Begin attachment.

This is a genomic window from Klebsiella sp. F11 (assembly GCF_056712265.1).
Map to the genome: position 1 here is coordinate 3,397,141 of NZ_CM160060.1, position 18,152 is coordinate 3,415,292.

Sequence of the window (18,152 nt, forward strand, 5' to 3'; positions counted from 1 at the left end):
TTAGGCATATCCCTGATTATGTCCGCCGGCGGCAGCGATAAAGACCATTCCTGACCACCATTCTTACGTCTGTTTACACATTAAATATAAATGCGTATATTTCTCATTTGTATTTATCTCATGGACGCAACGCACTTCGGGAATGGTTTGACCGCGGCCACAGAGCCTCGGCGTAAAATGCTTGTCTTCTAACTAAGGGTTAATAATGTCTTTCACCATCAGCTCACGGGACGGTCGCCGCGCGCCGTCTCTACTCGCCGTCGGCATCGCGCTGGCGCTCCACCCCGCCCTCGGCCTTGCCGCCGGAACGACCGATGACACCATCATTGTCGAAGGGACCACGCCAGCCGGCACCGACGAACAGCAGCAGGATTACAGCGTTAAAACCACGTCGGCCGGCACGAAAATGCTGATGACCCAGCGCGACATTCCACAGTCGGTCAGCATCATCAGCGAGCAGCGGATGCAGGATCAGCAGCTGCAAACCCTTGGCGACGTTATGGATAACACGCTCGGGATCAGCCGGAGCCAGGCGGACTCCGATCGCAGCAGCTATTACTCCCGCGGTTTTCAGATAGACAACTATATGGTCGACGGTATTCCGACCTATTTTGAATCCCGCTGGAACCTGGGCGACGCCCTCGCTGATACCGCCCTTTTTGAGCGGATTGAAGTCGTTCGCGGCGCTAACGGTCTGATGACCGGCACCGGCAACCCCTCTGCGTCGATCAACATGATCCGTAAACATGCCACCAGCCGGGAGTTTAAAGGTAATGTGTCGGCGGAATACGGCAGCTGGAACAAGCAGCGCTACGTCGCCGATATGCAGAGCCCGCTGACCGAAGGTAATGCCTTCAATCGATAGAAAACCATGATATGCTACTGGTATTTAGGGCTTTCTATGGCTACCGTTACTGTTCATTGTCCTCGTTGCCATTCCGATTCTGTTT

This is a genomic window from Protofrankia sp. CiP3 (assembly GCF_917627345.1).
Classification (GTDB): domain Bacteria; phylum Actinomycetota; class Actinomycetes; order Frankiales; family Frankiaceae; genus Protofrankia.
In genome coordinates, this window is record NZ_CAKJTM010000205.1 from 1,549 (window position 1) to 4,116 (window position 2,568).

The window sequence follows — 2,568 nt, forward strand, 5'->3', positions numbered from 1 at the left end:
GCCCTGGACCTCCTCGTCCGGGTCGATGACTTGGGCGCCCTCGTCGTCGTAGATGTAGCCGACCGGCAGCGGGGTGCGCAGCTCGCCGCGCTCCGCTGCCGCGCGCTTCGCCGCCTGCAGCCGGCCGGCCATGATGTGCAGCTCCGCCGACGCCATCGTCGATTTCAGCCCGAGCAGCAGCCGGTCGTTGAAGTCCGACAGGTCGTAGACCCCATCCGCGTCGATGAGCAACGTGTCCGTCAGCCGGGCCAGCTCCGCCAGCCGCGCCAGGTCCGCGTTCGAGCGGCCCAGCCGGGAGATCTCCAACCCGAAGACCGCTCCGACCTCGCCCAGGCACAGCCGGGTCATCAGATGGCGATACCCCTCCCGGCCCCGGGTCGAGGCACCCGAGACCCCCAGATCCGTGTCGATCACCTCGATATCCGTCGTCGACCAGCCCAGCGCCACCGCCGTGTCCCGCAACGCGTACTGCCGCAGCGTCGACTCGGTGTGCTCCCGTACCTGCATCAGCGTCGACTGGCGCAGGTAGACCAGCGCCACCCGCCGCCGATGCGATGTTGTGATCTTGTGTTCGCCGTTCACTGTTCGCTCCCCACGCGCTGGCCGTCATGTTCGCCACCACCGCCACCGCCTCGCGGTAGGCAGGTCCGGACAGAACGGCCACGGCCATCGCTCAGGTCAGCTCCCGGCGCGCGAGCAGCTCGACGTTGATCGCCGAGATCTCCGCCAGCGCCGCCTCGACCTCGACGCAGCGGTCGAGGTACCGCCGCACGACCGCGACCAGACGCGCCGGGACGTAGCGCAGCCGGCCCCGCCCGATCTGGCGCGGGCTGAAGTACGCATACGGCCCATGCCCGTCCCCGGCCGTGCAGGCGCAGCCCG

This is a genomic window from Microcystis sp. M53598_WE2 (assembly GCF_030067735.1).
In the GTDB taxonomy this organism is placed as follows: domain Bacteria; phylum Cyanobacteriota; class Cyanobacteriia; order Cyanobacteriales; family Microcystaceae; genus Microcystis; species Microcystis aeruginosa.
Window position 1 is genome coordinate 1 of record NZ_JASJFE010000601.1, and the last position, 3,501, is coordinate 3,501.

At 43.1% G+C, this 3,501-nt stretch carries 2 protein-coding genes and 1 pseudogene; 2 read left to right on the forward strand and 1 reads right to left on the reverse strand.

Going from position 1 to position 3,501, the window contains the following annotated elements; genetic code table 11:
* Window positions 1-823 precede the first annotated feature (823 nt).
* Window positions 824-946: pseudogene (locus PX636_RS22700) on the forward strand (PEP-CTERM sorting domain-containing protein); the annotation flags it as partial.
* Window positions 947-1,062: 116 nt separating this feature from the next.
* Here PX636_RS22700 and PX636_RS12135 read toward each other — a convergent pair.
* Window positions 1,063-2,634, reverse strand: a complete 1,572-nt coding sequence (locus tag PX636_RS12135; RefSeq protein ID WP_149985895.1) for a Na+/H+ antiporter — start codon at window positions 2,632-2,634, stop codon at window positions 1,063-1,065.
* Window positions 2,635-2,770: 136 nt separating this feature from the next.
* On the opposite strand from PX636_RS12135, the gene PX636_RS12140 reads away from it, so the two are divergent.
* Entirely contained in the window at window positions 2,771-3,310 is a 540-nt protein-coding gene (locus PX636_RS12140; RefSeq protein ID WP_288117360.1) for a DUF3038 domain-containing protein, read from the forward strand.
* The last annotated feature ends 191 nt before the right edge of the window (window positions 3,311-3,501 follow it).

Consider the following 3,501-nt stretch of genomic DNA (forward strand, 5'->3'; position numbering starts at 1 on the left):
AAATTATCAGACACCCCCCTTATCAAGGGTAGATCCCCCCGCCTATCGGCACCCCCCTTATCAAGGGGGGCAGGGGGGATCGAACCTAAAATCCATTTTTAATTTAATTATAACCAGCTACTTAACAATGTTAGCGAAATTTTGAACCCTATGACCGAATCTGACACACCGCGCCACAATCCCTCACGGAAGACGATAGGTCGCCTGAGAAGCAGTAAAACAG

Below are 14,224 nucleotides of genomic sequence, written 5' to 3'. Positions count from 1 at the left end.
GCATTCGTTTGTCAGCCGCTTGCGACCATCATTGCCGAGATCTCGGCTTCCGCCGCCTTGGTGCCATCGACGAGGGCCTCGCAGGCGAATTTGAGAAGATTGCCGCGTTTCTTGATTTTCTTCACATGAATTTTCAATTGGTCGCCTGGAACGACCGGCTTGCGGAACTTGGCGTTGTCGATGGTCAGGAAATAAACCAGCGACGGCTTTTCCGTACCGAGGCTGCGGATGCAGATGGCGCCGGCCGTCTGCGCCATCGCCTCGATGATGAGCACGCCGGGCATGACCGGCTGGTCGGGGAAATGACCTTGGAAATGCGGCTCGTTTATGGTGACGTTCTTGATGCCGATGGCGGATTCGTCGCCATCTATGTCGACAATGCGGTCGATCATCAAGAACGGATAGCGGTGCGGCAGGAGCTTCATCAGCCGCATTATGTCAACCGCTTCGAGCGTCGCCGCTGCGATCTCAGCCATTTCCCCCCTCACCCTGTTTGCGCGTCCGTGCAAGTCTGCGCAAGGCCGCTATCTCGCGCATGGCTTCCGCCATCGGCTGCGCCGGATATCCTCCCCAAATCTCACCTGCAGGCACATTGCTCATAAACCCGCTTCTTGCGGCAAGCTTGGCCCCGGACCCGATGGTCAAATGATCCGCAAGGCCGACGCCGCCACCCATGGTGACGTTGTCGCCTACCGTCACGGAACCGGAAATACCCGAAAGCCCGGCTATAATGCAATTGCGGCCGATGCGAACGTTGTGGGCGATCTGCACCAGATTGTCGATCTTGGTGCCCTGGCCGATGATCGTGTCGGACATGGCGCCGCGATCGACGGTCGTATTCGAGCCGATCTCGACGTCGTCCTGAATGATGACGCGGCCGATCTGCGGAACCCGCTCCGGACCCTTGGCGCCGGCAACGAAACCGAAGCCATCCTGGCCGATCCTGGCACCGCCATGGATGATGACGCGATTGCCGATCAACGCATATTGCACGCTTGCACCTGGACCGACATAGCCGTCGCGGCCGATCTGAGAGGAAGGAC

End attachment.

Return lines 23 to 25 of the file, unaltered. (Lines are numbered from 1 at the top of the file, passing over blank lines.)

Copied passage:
* The last annotated feature ends 191 nt before the right edge of the window (window positions 3,311-3,501 follow it).

Consider the following 3,501-nt stretch of genomic DNA (forward strand, 5'->3'; position numbering starts at 1 on the left):
AAATTATCAGACACCCCCCTTATCAAGGGTAGATCCCCCCGCCTATCGGCACCCCCCTTATCAAGGGGGGCAGGGGGGATCGAACCTAAAATCCATTTTTAATTTAATTATAACCAGCTACTTAACAATGTTAGCGAAATTTTGAACCCTATGACCGAATCTGACACACCGCGCCACAATCCCTCACGGAAGACGATAGGTCGCCTGAGAAGCAGTAAAACAG